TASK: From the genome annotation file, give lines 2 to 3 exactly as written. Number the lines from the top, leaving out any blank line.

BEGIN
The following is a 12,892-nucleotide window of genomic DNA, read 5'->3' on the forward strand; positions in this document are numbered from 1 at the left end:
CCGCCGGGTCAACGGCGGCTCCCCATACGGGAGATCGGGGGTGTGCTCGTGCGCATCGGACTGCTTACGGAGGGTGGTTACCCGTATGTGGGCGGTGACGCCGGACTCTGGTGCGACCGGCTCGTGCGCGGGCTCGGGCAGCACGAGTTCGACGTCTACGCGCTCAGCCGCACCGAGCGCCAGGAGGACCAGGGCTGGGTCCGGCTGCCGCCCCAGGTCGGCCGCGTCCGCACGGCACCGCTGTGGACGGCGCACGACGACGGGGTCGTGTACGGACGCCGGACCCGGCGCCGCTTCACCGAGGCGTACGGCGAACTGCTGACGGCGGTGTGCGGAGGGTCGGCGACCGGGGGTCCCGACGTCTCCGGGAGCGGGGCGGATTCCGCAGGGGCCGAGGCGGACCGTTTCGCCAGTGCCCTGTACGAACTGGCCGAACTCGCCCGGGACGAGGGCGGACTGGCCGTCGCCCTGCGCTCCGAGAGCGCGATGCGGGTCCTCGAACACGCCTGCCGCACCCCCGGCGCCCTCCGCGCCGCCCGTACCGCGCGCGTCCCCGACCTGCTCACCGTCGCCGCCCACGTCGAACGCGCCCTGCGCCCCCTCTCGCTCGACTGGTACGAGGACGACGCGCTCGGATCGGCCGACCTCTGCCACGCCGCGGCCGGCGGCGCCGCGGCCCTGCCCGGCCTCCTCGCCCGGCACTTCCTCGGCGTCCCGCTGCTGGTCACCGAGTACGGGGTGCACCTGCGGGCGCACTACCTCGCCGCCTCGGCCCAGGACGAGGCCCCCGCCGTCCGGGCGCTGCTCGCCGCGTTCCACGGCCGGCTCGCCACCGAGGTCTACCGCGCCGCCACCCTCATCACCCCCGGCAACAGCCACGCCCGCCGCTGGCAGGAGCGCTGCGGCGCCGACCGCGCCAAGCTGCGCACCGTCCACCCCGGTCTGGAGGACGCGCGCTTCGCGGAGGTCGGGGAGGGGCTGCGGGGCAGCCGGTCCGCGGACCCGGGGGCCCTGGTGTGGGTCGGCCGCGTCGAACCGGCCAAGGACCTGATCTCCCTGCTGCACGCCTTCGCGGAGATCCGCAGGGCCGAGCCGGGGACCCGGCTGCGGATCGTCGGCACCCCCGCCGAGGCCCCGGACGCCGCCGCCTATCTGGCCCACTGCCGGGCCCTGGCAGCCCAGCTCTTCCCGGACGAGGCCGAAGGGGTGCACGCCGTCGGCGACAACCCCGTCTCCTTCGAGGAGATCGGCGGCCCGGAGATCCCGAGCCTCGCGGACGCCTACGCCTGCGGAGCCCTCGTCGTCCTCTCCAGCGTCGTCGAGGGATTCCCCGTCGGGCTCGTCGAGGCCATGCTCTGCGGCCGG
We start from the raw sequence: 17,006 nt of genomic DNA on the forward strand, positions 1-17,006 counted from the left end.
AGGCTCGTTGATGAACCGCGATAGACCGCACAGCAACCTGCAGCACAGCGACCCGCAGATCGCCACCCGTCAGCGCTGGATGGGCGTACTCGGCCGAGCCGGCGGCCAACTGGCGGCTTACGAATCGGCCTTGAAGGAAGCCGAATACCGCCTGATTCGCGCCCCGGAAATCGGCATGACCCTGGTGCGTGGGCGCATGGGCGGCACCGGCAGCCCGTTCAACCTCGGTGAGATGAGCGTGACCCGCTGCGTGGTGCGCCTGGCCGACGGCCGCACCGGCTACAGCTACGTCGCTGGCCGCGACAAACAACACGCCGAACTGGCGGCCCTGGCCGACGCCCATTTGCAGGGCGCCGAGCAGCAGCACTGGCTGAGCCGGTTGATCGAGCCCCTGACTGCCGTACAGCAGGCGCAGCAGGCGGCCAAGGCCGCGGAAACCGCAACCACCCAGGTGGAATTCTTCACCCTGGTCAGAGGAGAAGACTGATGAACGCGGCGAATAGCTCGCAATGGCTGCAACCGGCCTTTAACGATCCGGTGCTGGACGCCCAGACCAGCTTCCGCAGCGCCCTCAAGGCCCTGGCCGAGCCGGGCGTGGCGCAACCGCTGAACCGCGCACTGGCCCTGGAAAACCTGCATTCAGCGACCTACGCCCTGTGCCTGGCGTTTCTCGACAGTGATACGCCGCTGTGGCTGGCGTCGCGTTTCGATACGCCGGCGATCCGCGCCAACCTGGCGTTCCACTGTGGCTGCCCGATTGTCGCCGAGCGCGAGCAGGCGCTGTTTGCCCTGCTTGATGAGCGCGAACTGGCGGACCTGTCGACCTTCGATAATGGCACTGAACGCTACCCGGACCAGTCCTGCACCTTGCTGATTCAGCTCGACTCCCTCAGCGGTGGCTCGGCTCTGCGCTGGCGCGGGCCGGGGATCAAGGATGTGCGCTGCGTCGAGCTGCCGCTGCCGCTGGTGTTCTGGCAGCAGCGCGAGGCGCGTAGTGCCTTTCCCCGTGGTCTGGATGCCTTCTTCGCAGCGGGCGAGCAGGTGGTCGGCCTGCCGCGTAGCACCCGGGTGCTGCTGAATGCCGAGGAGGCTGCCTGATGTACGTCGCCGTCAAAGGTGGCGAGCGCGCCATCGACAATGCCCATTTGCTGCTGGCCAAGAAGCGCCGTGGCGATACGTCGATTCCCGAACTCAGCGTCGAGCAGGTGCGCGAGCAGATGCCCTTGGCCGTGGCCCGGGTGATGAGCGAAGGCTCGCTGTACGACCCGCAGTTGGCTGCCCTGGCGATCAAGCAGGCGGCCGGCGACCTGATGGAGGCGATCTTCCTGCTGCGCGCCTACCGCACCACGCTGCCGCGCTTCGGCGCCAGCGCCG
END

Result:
CCGCCGGGTCAACGGCGGCTCCCCATACGGGAGATCGGGGGTGTGCTCGTGCGCATCGGACTGCTTACGGAGGGTGGTTACCCGTATGTGGGCGGTGACGCCGGACTCTGGTGCGACCGGCTCGTGCGCGGGCTCGGGCAGCACGAGTTCGACGTCTACGCGCTCAGCCGCACCGAGCGCCAGGAGGACCAGGGCTGGGTCCGGCTGCCGCCCCAGGTCGGCCGCGTCCGCACGGCACCGCTGTGGACGGCGCACGACGACGGGGTCGTGTACGGACGCCGGACCCGGCGCCGCTTCACCGAGGCGTACGGCGAACTGCTGACGGCGGTGTGCGGAGGGTCGGCGACCGGGGGTCCCGACGTCTCCGGGAGCGGGGCGGATTCCGCAGGGGCCGAGGCGGACCGTTTCGCCAGTGCCCTGTACGAACTGGCCGAACTCGCCCGGGACGAGGGCGGACTGGCCGTCGCCCTGCGCTCCGAGAGCGCGATGCGGGTCCTCGAACACGCCTGCCGCACCCCCGGCGCCCTCCGCGCCGCCCGTACCGCGCGCGTCCCCGACCTGCTCACCGTCGCCGCCCACGTCGAACGCGCCCTGCGCCCCCTCTCGCTCGACTGGTACGAGGACGACGCGCTCGGATCGGCCGACCTCTGCCACGCCGCGGCCGGCGGCGCCGCGGCCCTGCCCGGCCTCCTCGCCCGGCACTTCCTCGGCGTCCCGCTGCTGGTCACCGAGTACGGGGTGCACCTGCGGGCGCACTACCTCGCCGCCTCGGCCCAGGACGAGGCCCCCGCCGTCCGGGCGCTGCTCGCCGCGTTCCACGGCCGGCTCGCCACCGAGGTCTACCGCGCCGCCACCCTCATCACCCCCGGCAACAGCCACGCCCGCCGCTGGCAGGAGCGCTGCGGCGCCGACCGCGCCAAGCTGCGCACCGTCCACCCCGGTCTGGAGGACGCGCGCTTCGCGGAGGTCGGGGAGGGGCTGCGGGGCAGCCGGTCCGCGGACCCGGGGGCCCTGGTGTGGGTCGGCCGCGTCGAACCGGCCAAGGACCTGATCTCCCTGCTGCACGCCTTCGCGGAGATCCGCAGGGCCGAGCCGGGGACCCGGCTGCGGATCGTCGGCACCCCCGCCGAGGCCCCGGACGCCGCCGCCTATCTGGCCCACTGCCGGGCCCTGGCAGCCCAGCTCTTCCCGGACGAGGCCGAAGGGGTGCACGCCGTCGGCGACAACCCCGTCTCCTTCGAGGAGATCGGCGGCCCGGAGATCCCGAGCCTCGCGGACGCCTACGCCTGCGGAGCCCTCGTCGTCCTCTCCAGCGTCGTCGAGGGATTCCCCGTCGGGCTCGTCGAGGCCATGCTCTGCGGCCGG
We start from the raw sequence: 17,006 nt of genomic DNA on the forward strand, positions 1-17,006 counted from the left end.